A Method to Madness - Hamlet - by William Shakespeare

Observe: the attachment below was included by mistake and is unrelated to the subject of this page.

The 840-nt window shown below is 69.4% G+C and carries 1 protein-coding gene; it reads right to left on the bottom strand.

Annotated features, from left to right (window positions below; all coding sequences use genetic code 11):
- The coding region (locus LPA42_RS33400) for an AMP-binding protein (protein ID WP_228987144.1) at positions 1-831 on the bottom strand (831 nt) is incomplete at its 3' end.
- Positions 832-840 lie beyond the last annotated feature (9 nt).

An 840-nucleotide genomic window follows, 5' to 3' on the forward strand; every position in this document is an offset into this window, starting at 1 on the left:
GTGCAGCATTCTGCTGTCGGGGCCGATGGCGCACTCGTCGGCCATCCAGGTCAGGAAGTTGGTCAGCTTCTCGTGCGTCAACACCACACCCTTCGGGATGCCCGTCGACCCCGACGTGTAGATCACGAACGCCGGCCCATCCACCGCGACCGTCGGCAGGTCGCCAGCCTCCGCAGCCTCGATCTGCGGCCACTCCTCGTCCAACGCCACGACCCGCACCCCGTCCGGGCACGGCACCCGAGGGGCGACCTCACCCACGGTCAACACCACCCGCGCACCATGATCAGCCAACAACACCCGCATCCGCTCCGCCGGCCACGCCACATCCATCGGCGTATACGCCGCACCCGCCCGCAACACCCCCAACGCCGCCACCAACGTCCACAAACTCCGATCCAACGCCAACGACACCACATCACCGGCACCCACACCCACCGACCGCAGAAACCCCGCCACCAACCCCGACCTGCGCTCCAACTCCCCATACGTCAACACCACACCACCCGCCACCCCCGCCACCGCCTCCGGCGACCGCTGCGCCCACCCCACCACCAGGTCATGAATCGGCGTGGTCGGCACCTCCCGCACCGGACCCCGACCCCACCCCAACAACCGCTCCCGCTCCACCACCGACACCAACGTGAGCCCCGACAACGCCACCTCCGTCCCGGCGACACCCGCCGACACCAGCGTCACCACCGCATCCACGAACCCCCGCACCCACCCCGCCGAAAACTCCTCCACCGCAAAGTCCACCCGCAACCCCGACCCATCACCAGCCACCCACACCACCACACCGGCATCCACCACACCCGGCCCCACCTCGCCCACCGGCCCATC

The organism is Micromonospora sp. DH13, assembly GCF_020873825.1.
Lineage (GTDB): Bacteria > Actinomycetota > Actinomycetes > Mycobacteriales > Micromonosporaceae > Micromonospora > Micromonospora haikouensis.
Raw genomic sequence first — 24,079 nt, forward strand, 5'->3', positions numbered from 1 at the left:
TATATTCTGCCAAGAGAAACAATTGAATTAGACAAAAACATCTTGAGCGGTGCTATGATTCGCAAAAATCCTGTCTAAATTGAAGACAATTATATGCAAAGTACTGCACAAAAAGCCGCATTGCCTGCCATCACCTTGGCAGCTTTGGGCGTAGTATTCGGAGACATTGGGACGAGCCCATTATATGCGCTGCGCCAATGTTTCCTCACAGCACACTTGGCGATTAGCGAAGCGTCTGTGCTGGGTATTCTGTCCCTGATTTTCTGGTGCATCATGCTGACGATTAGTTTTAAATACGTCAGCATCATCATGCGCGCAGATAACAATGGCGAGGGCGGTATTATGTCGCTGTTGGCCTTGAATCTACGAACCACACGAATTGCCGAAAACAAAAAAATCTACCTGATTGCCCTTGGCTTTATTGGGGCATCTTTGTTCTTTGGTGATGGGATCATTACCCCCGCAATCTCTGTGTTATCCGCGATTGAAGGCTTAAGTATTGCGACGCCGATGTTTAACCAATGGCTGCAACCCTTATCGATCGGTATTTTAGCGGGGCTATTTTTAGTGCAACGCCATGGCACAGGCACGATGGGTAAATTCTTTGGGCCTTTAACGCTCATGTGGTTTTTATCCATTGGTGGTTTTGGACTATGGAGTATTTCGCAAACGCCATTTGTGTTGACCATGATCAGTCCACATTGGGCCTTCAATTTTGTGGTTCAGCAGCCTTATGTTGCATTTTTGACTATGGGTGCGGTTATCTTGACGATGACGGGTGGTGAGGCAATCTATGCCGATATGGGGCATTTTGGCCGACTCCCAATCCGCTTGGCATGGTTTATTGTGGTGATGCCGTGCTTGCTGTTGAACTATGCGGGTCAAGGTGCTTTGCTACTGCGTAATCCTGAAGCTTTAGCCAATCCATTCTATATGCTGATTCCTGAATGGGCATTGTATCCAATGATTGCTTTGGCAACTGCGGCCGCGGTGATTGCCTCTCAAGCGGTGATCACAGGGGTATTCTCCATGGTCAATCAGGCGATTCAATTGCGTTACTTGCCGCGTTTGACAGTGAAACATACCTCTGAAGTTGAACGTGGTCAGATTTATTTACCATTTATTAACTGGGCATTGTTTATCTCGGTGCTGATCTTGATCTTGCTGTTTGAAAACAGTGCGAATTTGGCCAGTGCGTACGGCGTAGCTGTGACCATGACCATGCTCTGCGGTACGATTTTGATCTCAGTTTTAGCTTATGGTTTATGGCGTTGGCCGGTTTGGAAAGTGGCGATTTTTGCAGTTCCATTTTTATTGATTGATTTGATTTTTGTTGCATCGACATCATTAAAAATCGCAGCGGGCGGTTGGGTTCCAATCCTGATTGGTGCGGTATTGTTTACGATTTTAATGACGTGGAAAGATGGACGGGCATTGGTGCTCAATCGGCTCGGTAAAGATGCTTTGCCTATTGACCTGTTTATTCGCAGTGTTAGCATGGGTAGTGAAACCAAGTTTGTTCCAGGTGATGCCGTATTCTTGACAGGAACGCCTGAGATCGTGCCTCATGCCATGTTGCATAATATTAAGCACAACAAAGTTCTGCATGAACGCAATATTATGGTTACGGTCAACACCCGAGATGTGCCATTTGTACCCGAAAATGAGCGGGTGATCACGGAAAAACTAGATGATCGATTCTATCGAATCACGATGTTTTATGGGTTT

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Ankita Mitra 8A #12Mrs CastagnaMarch 20, 2014A Method to MadnessPolonius's words, "Th8ough this be madness, yet there is method in't." (1) clearly show the reader that Hamlet simply feigned his insanity. William Shakespeare's parents gave birth to him in Stratford-upon-Avon in the sixteenth century. His son, Hamnet, died at the tender age of eleven years. This influenced the writing of Hamlet - one of the greatest revenge tragedies in literature. Insanity is a non-medical term referring to mental illness. Psychology Today defines insanity as "a state in which one cannot conduct her/his affairs due to psychosis, or is subject to uncontrollable impulsive behavior."(2) This means that an insane person does not have mental stability. However, Hamlet wasShakespeare, William. Hamlet. II. ii. 195Psychology Todayinsane only in the presence of certain people, which proves that he was only pretending to be insane. His declaration to Horatio, his controlled madness, and the deep meanings to his words all prove this.Hamlet always remained a man of exceptional intellectual power. There are lots of instances in the play that Hamlet deliberately feigned fits of madness in order to confuse the king and his attendants. His declaration to Horatio to act "strange or odd" and to "put an antic disposition on" (3) clearly proves this. It foreshadows his madness and tells the audience that he had feigned the insanity shown. When talking to Guildenstern, he says that "his uncle-father and aunt-mother are deceived," and that he is only "mad north-north-west." (4).This shows that he chose madness only at certain times. His 'mad' words always have meaning to them, and even Polonius and Claudius see this when they say, "Though this be madness, yet there is method in't."(5), "Get from him why he puts on this confusion. What he spoke…was not like madness."(6). This tells us that Hamlet actually wishes to convey(3) Shakespeare, William. Hamlet. I. v. 170-172(4) Shakespeare, William. Hamlet. II. ii. 360(5) Shakespeare, William. Hamlet. II. ii. 195(6) Shakespeare, William. Hamlet. II. i. 2something deep whenever he behaves in a 'mad' way. He uses this 'insanity' to his advantage.However, there are several instances which clearly indicate that Hamlet suffered from symptoms of insanity like melancholy and depression. The first sign of his depression is evident in all of...

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